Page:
That, anyway, is the message from many Christians who are making a wide variety of preparations to supply themselves and others if those feared problems develop.
One of the messengers is Chuck Missler, who held a recent seminar. "Proverbs 27:12 says, `A prudent man foreseeth the evil and hideth himself.' That means,'' Missler explains, "a prudent man takes action.''
Some are stockpiling food, buying generators, putting cash away, installing solar panels, preparing to purify water to drink.
Whether it's TV evangelist Pat Robertson urging viewers via satellite to "wake up'' or the Colorado Christian News calling it "the most exciting time since the Pentecost,'' the issue is the story of the hour among the Christian faithful.
Hugh Davis doesn't believe society will come to a screeching halt. "However, I do believe there will be disruptions of critical components of daily life: transportation, banking, telecommunications and the power grid.''
Before dismissing Davis as a camouflaged crank, consider that he's a mild-mannered engineer for one of America's most respected computer networking giants. He's not talking about black helicopters and government plots.
He's basing his expectations on what he sees every day while looking into the guts of complex software programs.
The actual problems from the change may be little or a lot; only time will tell. The problem is that experts are frantically trying to rewrite billions of lines of computer code and replace millions of embedded chips to make certain computers don't read the change to the year 2000 as a change to the year 1900. Most computers read a year by the last two digits.
Some say it's possible that entire computer networks will shut down that midnight, sparking a chain reaction of system failures at power plants, airports and banks, in elevators, jet planes and traffic lights.
At Missler's recent conference in Denver, Dena Mohr was selling a water purification system for $199.95.
Elsewhere in Colorado, Larry Smith sells a program that can test computers for their compliance with Y2K fixes. He also sells survival food kits that average about $1,500 a year for one person. "We take the approach that if you're prepared for any emergency, then you don't have to play on people's fears,'' Smith said.
Even firearms are being hoarded. "I've got Christian friends who are stockpiling guns ... and putting these away in barns out in the country and burying them in the ground,'' says Joel Belz, publisher of World Magazine, which covers news from a Biblical perspective.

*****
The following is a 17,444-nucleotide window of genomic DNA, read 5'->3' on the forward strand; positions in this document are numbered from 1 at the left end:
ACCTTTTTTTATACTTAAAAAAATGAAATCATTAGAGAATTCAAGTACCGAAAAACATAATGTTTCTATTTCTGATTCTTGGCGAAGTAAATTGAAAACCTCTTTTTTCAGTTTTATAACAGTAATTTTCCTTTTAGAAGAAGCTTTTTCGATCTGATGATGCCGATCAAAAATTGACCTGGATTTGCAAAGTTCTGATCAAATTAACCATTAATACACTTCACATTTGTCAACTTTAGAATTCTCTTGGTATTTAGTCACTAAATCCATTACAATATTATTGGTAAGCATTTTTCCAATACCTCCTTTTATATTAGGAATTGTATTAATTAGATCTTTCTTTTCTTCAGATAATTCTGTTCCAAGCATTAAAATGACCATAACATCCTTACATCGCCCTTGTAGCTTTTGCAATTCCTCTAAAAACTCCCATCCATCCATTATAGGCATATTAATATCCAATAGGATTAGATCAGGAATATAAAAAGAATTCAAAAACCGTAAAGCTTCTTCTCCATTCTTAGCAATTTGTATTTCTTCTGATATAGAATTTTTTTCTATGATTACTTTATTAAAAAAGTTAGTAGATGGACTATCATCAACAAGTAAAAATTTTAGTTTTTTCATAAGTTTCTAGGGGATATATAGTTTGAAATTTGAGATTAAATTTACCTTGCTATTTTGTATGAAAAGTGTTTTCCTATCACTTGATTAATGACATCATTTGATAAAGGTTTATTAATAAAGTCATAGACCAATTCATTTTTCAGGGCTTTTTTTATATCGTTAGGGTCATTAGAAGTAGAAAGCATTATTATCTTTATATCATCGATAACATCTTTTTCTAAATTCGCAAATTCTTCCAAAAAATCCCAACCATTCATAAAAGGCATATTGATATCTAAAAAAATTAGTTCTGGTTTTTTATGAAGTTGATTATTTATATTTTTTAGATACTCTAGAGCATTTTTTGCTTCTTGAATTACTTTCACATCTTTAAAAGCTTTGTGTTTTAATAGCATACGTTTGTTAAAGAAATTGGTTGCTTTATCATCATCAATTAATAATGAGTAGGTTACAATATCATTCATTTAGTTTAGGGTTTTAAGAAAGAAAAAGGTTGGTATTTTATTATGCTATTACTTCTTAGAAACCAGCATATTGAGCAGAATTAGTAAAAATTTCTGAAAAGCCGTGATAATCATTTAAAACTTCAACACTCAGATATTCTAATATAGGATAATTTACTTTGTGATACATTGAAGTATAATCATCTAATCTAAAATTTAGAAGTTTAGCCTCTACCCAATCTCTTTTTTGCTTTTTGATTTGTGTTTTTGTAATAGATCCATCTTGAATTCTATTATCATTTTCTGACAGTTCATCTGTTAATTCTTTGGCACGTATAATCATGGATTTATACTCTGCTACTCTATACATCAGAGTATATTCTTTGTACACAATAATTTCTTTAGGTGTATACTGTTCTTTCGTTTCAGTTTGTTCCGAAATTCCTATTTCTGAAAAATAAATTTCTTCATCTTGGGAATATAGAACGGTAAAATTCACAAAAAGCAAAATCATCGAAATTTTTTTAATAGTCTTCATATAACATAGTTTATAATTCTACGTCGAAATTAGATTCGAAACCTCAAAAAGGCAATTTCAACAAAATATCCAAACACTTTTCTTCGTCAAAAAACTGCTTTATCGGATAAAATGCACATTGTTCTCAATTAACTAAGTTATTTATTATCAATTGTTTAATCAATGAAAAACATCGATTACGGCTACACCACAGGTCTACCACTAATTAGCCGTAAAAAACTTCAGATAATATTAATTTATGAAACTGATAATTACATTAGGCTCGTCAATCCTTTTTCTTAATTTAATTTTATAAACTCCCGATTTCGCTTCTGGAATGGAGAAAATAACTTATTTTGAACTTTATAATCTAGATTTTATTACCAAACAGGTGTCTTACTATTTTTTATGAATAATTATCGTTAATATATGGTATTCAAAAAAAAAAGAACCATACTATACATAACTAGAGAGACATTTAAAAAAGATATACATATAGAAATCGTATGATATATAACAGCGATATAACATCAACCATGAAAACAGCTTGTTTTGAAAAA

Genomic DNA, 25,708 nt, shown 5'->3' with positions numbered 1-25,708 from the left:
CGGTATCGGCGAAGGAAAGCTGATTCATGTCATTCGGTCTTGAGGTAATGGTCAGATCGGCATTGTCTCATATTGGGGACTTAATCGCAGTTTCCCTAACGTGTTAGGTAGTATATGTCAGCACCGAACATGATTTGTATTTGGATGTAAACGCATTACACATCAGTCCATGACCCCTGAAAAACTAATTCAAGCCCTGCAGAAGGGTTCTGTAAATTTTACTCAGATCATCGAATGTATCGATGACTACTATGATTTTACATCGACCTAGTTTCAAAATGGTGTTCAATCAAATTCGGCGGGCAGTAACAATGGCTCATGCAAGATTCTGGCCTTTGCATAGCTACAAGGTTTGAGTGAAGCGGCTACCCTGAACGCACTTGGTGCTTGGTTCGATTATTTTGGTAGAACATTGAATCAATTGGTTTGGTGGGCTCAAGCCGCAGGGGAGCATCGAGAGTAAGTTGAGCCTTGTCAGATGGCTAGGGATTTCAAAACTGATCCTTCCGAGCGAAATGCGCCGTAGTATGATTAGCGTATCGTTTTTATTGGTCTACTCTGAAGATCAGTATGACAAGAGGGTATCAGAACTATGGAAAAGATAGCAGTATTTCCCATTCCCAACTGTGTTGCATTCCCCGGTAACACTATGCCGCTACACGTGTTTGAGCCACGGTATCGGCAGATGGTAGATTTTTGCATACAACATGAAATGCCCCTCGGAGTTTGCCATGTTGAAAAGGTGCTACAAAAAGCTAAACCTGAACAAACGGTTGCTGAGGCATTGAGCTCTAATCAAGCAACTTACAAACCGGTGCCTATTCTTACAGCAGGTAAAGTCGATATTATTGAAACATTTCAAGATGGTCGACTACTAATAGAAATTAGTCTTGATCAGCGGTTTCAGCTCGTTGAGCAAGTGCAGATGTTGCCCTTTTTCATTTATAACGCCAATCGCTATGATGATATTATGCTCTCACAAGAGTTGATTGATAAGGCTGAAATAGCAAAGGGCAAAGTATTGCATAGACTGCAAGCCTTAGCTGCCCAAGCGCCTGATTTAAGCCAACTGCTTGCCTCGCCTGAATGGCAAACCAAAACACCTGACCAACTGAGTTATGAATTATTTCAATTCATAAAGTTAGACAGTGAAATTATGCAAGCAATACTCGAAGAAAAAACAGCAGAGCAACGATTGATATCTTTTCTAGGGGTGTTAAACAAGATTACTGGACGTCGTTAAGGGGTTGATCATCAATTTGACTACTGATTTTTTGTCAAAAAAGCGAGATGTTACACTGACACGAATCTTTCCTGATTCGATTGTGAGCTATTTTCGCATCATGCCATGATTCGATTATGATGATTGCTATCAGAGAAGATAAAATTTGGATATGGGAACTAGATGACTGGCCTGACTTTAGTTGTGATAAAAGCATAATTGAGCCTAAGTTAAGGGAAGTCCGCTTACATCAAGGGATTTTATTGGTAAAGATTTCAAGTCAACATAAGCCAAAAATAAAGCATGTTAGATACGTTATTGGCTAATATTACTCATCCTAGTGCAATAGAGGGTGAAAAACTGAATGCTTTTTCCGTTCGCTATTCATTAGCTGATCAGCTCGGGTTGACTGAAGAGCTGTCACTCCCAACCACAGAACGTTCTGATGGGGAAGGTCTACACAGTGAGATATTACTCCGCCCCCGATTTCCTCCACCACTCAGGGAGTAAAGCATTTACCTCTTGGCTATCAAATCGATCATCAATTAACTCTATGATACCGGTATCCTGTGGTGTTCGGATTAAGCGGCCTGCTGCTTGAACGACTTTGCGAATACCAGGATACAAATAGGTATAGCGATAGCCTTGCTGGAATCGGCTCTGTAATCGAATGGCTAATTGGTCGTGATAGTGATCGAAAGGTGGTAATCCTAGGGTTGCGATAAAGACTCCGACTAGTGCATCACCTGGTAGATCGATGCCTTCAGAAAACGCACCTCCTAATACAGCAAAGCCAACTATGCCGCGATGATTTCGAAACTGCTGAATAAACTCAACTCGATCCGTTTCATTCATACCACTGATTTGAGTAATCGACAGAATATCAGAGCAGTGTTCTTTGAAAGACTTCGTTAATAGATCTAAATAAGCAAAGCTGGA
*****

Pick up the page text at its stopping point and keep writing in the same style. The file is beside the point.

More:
Some churches also have begun stockpilling. Bill Mindel of the Harbor Light Community Chapel said his congregation is buying 20,000 pounds of wheat and vast amounts of beans.
"Christians have picked up on this early,'' says Joann Chiarello Bruso, editor of the Colorado Christian News, which has a readership of 40,000 people along the Front Range.
"Evangelical people have been watching end-time events since the birth of Israel, so we are looking toward a one-world government some time in the relatively near future. Something like Y2K could bring that about more quickly,'' Bruso says. "That's not a good thing.''
Many Christians also believe the Y2K attention is a good
platform from which to speak their beliefs.
"They see the `Year 2000 nightmare' as an opportunity to save souls,'' says the Institute for First Amendment Studies, which monitors conservative Christian broadcasts and publications.
At Colorado Springs' Focus on the Family, spokesman Paul Hetrick said Y2K is "an opportunity disguised as a problem.''
"Right now, our American culture is a kind of self-sufficient, self-oriented, self-gratifying, and one tends not to consider God,'' he said.
"Y2K could change that and create a situation where people have needs they maybe only read about before as happening in Third World countries. This could be seen as a wonderful opportunity for Christians to help people right here in our country.''
And some are not just hoarding to protect themselves. "I'm going to share,'' said Bob Simms, of Lakewood. "That's what the Bible tells us to do.''